In my review for the base game of Dark Souls III, I mentioned that the game was like a celebration of all of the titles that preceded it. From Software left an indelible mark on the gaming industry when they released Demon’s Souls all the way back in 2009, with Dark Souls III feeling like a culmination of all the lessons the studio had learned perfecting the formula over the years. I was pretty satisfied with how the base game wrapped itself up, and I would have been perfectly content if that the last piece of Dark Souls related content. The first DLC expansion Ashes of Ariandel was a fun addition to the game, but I really could leave it or take it. So the question now is if The Ringed City makes Dark Souls 3 a better game, or if it’s just more content for the sake of having more content.
It should be noted up front that The Ringed City is designed for end game characters and players who have spent a lot of time in Dark Souls III already. This DLC is designed to really test your mettle as a Dark Souls player moreso than anything else in the game. So be advised, try to avoid this content until you’ve finished the base game and Ashes of Ariandel in their entirety. Jumping into it beforehand would probably just be headache inducing otherwise.
The Ringed City is perhaps one of the most experimental areas From Software has created in the Souls series in quite some time. There’s a heavy emphasis on verticality and forcing the player to make quick decisions lest they want to meet an untimely demise. This is both good and bad for several reasons. The good is Ringed City feels distinct from previous environments in Dark Souls III. There are a lot of huge plunges and jumps you need to do in this DLC, and if you’re like me it’s the sort of thing where your heart will be in your throat. Taking big leaps of faith isn’t exactly a new concept, but it happens so frequently in Ringed City that the tone takes on a descent into the deepest and most dangerous place in the world of Dark Souls.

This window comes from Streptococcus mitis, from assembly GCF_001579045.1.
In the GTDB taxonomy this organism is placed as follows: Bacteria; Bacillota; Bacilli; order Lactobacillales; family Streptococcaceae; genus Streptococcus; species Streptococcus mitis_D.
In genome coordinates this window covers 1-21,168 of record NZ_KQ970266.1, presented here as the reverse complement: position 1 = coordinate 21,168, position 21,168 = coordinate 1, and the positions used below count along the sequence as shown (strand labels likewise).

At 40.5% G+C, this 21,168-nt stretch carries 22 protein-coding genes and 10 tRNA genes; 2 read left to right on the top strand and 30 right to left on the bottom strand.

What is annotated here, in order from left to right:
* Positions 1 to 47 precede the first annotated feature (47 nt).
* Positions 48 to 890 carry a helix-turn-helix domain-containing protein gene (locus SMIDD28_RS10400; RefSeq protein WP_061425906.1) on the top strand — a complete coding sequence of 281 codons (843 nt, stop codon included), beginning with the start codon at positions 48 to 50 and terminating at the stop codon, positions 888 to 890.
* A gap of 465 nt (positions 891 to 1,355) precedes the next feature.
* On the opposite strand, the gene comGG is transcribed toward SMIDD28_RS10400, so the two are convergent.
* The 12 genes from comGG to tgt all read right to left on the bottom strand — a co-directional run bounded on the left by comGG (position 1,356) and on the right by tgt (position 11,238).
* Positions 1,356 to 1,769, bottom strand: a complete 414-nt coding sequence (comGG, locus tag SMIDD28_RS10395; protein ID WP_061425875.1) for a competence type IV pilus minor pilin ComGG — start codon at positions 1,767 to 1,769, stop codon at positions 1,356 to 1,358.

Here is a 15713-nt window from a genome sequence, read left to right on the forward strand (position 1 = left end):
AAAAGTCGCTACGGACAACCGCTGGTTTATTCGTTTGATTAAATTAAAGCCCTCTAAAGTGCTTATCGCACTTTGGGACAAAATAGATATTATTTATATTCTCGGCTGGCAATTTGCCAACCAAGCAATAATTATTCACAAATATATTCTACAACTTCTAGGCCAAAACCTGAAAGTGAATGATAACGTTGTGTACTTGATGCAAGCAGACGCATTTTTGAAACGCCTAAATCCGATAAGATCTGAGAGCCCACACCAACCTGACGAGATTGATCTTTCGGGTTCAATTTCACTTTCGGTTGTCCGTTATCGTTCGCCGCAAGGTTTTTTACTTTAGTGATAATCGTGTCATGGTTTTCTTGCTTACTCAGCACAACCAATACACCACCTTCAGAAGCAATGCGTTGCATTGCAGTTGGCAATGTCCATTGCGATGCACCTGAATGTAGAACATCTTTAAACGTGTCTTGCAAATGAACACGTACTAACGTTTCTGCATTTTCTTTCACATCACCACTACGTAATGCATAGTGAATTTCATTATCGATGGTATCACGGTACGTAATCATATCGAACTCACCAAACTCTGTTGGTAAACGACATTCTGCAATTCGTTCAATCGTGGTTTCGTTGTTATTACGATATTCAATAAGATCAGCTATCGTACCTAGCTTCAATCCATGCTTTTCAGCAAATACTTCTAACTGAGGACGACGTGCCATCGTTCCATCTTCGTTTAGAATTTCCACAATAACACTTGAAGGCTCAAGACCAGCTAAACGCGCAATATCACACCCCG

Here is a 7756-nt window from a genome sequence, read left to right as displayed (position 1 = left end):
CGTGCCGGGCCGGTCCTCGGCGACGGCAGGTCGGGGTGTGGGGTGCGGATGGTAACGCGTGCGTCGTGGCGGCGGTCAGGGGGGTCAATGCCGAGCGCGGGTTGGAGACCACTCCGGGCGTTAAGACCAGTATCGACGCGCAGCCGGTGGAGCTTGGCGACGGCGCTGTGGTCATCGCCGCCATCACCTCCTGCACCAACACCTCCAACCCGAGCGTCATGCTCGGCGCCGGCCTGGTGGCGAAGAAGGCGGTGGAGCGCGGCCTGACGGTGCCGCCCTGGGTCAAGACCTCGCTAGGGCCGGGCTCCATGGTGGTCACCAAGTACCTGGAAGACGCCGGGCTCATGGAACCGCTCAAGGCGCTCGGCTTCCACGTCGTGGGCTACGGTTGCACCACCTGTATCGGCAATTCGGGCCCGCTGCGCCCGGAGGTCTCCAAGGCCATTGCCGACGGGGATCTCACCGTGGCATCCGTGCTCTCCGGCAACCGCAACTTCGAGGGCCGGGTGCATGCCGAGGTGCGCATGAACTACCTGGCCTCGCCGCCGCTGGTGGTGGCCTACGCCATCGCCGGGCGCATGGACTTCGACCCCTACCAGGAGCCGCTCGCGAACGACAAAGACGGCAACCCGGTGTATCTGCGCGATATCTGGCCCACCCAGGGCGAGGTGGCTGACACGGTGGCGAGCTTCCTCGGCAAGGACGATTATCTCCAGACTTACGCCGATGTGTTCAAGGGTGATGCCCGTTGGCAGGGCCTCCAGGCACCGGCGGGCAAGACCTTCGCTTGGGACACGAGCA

Unfortunately I don’t think From Software were entirely confident in their work here. There are developer messages all over the environments in this DLC which really take the tension out of exploration. There will be a massive fall you need to take, with a developer message placed right in front of it that says “you can fall here without taking damage”, dissolving much of the tension that may build up in those moments before a jump. I get that From Software were probably worried players might get stuck from not trying to jump at all, but there surely could've been a better way to communicate to the player that they won't die from a particular fall. Developer messages have always been used very sparingly in these games as unlike the emergent gameplay that comes from a note another player might leave, we know the developers are only going to give us the best advice possible. It's a big con for me because the verticality of Ringed City suddenly feels like artifice when you know exactly where to jump and where not to.
Which brings me to my biggest gripe with The Ringed City: the abundance of incredibly irritating enemy combatants. Early on you come face to face with this new enemy type that looks like an angel. Basically what this foe does is rain down a massive storm of projectiles onto you, forcing you to dodge and run away from the projectiles as best you can. You can take shelter behind rocks or rubble from these attacks, but in response this new enemy type will cast an area of effect curse spell in your shelter if you stand there too long, killing you if you stay there. The only way to do away with this enemy is to kill a separate stationary target that’s symbiotically tied to it, once the stationary enemy dies, so will the flying angel. It’s a cool concept in theory, and I think the intent of this enemy was to make the player think fast on their feet. Couple that with the big jumps you need to take that I mentioned earlier and it could’ve been a really frantic experience bolting from cover to cover then making a quick plunge into the vast deep unknown below you. In the actual game though it’s so clunky and will probably just lead to a bunch of trial and error runs on the player’s part.